• 8/10
    THE AFTERLIFE - Insanity - 8/10


Release date: 2007

User Review
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Since the beginning of the Russian immigration, after the fall of the Iron Curtain between the years 1990-1991, to Israel the country’s Metal scene has grown, respectively, at quite a large rate. The Afterlife are one of the full Russian oriented Metal bands that are sweeping the country with Metal blood in their veins and spreading the word of Metal.

The Afterlife was formed in 2002 from the ashes of the band Splash, which played, back in the day, covers of Deep Purple, Judas Priest and Rainbow along with some originals. Their influences came from the bands they adored and covered in the Splash lineup along with, from what is inferred from their music, various progressive acts. Mainly, these people are bound to old Traditional Heavy Metal. Under the Splash banner, they released, in 2004, a demo which contained two songs. Between the years 2006-2007, the band recorded its first release under The Afterlife name and this year, after performing live for quite a long time, they present the Metal world with their first official release, Insanity, that can be marked as a milestone success.

The two producers, Amy Haronyan and Sergei “Metalheart” Nemichenitser, which is also the rhythm guitarist and backup vocalist, made a decent effort on handling this maiden release. Overall, the outcome is impressive but there are some things, which could have been noticed and acted upon in order to maximize the success rate for this album.

First, there are two mastering issues, one is minor and the other is rather important. The drums have some moments where they sound a bit behind and they are not charging enough as to be expected from this kind of material, especially the snare drum that sounds weak when all guns blazing. The solution is simple… adjusting, slightly more, the volume to all the drums set. In addition, there is probably the most important factor in these mastering issues is the lead guitar sound. Solo breaks carry a huge weight in a song , especially in Heavy Metal oriented songs, and that is the reason it should top any other rhythm instruments that, in this particular album, is the rhythm guitar. What is going on in most of the tracks of Insanity is some kind of a clandestine battle between the guitars. The rhythm guitar almost chokes the sound of the lead guitar to death. Let’s take the solo in “Heading To Doom” , which is an excellent track, but when it reaches the solo part, one can find the minor difficulty of understanding what is going on in there. Only with close attention and concentration one can hear the attacking notes made by Elnur Aliev. The lead guitar should outrun the rhythm anytime a solo break is up.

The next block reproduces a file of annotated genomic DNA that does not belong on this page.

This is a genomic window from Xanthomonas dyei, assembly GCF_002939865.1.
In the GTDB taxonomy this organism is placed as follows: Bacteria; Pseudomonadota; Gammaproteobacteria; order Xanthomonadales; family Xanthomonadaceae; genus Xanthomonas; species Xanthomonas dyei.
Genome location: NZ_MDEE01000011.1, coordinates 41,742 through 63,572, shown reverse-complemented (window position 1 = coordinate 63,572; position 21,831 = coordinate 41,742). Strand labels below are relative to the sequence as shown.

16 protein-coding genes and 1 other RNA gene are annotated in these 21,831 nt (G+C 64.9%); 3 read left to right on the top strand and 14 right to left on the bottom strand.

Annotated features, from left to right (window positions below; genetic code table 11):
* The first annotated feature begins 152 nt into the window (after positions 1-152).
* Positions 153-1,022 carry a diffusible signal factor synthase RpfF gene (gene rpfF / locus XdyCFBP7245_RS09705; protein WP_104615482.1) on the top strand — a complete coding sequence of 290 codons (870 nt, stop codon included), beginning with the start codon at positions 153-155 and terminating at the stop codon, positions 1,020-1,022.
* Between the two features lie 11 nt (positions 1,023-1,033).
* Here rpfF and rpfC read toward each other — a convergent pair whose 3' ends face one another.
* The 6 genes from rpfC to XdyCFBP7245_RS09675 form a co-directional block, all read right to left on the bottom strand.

Second, the guitars’ sound seems too flat and almost without any depth in it. As a major factor in Metal music, the guitars should sound more free and wild, unless these guys wanted to add some Classic Doom elements a’la Candlemass, Electric Wizard or High On Fire. Although there are these negative aspects, there is a light at the end of the tunnel. Both guitarists, Metalheart and Aliev, are performing their roles with professionalism and excellence and it seems that each one of them knows what he is doing in the album.